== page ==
Critics say a broad global equity portfolio cannot be considered impact investing if it includes mining and tobacco companies. Noel O’Halloran, chief investment officer at KBI Global Investors, disagrees.
- Chief Investment Officer at KBI Global Investors since 2002.
- O’Halloran joined KBI in 1996 and rose through the ranks. He was Head of Equities from 1996 to 2000, then director and by 2002 CIO. He managed equity portfolios across Irish, European, Asian and US equity markets.
- Prior to joining KBI, he worked for Irish Life Investment Managers as a US Equity Asset Manager.
- O’Halloran is an engineer by training, having graduated with a 1st Class honours degree from University College Cork in Ireland.
Dublin-based KBI Global Investors (KBIGI) sees environmental, social and governance (ESG) criteria as a source of ‘alpha’, a measure of the returns an investment generates over and above those of its benchmark, usually a market index. It argues that its methodology has a positive impact.
Since its inception in 1980, Dublin-based KBI Global Investors (KBIGI) has grown into a global active equity investor with ESG criteria integrated into its stock picking.
“While broad global equity strategies may not naturally lend themselves as pure impact investments, a targeted focus in areas such as carbon intensity is impactful and increasingly important to clients,” Noel O’Halloran, the firm’s chief investment officer, told Impact Investor.
In its broad global equity portfolios, KBIGI invests in sectors such as tobacco or extractive industries. Critics argue investing in these industries can never have a positive impact.
For those sectors KBGI employs a ‘best in class’ approach to stock selection, considering ESG credentials, engagement and the direction of travel for the company, he explained.
Impact considerations surrounding a stock “can also lead to very focused engagement with companies,” said O’Halloran.
“As a global asset manager we provide broadly diversified global equity strategies where the mandate from clients is to invest across all industries, including tobacco and mining,” said O’Halloran.
“Therefore, in a relative sense, these strategies compare strongly versus the benchmark on issues such as ESG scores, carbon intensity and so forth. For those clients who have ‘values’ and do not want us to invest in these sectors, we also provide a separate range of global equity products that narrow the investment universe and exclude certain industries, for example, the lowest-rated ESG scoring companies,” he said.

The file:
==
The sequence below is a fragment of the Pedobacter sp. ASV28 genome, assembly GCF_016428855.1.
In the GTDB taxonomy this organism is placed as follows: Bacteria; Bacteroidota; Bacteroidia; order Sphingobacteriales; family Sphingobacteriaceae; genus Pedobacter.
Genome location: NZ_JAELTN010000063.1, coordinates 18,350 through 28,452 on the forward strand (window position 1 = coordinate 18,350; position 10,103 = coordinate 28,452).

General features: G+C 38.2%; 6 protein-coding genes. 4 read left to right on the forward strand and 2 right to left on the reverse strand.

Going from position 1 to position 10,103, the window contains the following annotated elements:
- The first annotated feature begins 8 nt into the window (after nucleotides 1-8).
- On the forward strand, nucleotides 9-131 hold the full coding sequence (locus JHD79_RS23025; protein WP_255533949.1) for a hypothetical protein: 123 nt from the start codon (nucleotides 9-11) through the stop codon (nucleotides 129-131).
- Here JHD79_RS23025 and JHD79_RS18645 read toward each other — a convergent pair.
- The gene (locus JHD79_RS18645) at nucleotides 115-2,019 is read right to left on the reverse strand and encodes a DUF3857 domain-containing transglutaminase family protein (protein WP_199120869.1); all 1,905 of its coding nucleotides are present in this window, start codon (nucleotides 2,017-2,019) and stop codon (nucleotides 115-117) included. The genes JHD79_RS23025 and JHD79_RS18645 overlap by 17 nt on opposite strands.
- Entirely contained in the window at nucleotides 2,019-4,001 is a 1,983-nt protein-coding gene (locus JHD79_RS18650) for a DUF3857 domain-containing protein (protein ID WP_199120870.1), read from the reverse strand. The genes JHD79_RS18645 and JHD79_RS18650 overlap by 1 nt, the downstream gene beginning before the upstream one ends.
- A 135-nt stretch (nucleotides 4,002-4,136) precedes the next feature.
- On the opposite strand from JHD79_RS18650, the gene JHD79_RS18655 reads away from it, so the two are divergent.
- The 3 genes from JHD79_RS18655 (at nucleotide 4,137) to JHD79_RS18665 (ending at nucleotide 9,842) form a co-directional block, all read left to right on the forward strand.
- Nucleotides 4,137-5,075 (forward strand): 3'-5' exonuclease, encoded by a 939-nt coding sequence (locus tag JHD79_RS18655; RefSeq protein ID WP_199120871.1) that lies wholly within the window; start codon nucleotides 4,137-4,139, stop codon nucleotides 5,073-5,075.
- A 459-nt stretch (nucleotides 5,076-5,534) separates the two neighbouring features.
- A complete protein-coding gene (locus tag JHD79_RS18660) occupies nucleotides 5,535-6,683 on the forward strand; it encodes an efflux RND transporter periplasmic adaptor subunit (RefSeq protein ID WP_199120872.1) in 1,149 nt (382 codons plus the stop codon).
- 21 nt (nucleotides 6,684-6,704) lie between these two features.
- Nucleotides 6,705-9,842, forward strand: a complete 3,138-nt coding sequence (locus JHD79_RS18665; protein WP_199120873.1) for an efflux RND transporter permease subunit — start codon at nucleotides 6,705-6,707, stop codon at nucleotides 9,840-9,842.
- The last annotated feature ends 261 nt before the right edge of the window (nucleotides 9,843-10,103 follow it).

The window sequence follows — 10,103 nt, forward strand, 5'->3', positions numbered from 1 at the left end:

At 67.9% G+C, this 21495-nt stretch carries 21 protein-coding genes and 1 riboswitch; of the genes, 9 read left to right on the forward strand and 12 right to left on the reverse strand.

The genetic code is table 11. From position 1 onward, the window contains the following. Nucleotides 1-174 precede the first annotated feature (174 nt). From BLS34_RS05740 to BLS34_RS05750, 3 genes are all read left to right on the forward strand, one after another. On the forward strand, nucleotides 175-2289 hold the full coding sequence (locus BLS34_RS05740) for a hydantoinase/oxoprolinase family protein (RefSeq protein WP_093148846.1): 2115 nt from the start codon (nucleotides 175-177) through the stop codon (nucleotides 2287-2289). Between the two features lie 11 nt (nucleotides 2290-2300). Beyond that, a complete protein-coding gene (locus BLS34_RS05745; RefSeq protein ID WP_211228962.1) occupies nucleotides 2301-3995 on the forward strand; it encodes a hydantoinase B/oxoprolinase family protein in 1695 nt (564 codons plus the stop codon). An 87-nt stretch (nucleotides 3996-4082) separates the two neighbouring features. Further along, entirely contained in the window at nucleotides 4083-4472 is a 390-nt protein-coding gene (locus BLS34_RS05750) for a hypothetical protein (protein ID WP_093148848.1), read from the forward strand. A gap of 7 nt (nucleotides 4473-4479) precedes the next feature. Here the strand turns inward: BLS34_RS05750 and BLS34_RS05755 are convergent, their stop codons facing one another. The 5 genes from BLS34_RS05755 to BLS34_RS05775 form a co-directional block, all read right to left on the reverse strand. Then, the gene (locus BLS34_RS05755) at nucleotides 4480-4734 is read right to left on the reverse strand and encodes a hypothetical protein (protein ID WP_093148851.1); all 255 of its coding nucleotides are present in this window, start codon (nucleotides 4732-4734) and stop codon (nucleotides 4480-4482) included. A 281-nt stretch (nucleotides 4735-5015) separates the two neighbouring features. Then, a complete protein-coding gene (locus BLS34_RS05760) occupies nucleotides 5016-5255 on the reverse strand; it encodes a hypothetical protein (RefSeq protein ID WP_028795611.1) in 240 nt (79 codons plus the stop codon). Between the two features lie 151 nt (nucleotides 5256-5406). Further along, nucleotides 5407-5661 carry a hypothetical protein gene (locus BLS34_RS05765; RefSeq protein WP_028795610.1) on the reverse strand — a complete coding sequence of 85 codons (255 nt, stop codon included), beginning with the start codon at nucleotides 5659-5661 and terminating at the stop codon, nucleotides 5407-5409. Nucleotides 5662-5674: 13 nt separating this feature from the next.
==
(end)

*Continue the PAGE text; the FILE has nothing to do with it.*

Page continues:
Natural resource investments seen as impact
This is where KBIGI’s natural resource strategies come in. They are focusing on solutions in areas of global challenges such as water, clean energy and agribusiness. O’Halloran said these have strong impact credentials and some clients invest in them as impact strategies.
“The natural resource strategies by definition provide an alternative solution, albeit a much more focused one,” he said. “Our annual report mapping these strategies to the UN Sustainable Development Goals (SDGs) is a strong validation of this point. Impact strategies such as these provide the best of both worlds for investors, combining the alpha and non-financial impact elements in one.”
According to KBIGI’s proprietary Revenue Alignment SDG Score (RASS) its natural resources strategies at the end of December 2020 showed a score of 73.3%. This means that 73.3% of revenues were contributing positively towards the SDGs. Negative contributions stood at 4.9% and neutral at 16.9%.
And the investments also perform well when it comes to their financial return. The KBIGI global resource solutions strategy, which launched in 2015 and now has almost €350mn in assets, returned 16.2% annualised over five years to the end of June 2021, compared to the benchmark at 9.3%.
O’Halloran is not concerned about the lack of opportunities in natural resources investments. He said the most dramatic growth in recent years has been in the clean energy sector, particularly in the renewables and energy efficiency markets. He believes issues such as biodiversity and the circular economy will offer great opportunities in the next three to five years.
Strong momentum for UN climate conference
Ahead of the UN Climate Change Conference (COP26) in Glasgow, Scotland, this autumn, KBIGI will particularly focus on discussions around the Net Zero Asset Managers and Asset Owners Initiative of which it’s a member and the activities of the UN Principles for Responsible Investment (PRI) of which it’s a signatory.
It will also keep a close eye on government and policymaker statements and commitments. “The role of regulation and the actions of regulators have always been central to what we do. The great news is that over recent years the regulators’ activities are only accelerating, creating strong tailwinds for the companies we invest in that provide such solutions in so many instances,” said O’Halloran.
“We would expect that COP26 will, as with its predecessors, look to once again accelerate the actions that need to be taken by all of society. It’s a continuum and COP26, in reality, has an opportunity to be even more meaningful than its predecessors,” he said.
“Society is so much more aware and alive to the challenges and the need for action and solutions. Less denial and more listening, and readiness to act, should be a great backstop for COP26.”